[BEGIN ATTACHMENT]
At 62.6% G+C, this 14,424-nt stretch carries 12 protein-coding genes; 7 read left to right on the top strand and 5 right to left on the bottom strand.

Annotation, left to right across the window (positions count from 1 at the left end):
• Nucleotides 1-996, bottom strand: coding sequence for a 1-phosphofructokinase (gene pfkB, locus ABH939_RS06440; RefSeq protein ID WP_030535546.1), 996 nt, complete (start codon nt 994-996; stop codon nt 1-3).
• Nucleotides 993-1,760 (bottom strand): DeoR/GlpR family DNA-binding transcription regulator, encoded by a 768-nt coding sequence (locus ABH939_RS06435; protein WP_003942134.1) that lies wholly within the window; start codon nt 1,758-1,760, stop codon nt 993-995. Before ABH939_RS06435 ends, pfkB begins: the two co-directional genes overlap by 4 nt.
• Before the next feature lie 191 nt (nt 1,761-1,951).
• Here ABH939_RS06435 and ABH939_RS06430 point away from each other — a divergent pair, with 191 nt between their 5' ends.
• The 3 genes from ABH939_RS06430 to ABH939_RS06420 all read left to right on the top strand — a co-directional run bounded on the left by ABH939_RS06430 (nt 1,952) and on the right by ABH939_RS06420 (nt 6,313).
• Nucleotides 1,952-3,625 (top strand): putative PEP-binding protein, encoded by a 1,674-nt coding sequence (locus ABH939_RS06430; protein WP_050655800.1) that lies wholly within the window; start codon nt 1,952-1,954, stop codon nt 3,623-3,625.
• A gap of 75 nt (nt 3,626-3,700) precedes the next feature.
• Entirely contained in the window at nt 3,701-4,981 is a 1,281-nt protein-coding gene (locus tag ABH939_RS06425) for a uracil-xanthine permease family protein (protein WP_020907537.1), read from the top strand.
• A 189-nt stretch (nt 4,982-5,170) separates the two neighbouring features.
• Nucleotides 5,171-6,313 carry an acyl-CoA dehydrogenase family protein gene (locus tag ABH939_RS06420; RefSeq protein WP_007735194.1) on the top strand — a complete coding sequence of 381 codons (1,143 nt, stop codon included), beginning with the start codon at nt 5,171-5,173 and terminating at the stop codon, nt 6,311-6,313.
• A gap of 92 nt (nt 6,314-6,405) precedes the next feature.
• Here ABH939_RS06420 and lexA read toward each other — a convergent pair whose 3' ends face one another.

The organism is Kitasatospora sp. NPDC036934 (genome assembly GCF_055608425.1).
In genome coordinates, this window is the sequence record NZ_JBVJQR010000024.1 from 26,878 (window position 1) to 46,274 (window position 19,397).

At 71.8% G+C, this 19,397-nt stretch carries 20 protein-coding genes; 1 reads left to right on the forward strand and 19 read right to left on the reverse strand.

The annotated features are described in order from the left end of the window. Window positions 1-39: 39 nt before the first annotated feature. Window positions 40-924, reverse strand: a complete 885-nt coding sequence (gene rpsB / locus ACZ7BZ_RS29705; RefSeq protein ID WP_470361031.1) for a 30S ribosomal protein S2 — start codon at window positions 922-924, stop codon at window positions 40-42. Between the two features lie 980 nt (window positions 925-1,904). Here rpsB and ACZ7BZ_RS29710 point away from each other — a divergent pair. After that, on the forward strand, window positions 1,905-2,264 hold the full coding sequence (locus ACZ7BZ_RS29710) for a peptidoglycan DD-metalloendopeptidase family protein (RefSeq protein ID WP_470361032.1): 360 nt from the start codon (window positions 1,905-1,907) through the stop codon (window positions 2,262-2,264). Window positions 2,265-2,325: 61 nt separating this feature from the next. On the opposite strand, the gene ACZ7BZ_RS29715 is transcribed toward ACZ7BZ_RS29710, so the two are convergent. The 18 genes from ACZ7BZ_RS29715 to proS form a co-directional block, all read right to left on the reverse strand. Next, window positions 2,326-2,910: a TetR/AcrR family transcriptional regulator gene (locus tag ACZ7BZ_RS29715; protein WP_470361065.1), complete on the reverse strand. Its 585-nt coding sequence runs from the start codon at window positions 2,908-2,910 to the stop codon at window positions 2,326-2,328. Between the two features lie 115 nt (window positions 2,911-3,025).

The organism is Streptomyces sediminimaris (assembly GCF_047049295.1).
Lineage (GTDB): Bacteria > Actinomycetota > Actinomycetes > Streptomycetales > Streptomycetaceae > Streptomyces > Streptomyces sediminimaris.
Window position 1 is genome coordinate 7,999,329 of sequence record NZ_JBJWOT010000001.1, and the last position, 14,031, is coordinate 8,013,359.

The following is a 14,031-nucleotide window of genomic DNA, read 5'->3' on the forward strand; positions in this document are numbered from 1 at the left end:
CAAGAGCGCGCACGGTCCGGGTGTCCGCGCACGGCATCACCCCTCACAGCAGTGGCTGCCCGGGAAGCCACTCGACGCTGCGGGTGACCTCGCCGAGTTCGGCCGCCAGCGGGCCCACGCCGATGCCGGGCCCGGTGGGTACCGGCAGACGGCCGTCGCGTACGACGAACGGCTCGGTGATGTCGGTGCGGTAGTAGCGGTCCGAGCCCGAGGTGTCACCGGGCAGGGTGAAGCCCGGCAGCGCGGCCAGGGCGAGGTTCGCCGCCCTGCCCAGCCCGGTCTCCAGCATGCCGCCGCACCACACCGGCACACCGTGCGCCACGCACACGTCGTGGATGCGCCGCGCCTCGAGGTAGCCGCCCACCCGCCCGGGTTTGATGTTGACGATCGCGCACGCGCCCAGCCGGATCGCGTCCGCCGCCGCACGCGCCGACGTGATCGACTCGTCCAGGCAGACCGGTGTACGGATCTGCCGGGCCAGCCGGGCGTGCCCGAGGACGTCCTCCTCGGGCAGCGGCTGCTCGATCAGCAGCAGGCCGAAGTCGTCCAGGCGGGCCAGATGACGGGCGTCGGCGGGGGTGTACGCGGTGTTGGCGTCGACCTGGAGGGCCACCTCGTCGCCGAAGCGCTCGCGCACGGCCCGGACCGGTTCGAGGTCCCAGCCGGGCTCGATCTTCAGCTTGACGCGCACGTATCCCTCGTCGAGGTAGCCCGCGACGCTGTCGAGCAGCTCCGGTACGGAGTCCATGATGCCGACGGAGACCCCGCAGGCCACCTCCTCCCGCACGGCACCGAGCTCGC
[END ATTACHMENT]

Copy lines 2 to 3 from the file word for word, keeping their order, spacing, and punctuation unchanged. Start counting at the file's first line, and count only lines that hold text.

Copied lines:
Annotation, left to right across the window (positions count from 1 at the left end):
• Nucleotides 1-996, bottom strand: coding sequence for a 1-phosphofructokinase (gene pfkB, locus ABH939_RS06440; RefSeq protein ID WP_030535546.1), 996 nt, complete (start codon nt 994-996; stop codon nt 1-3).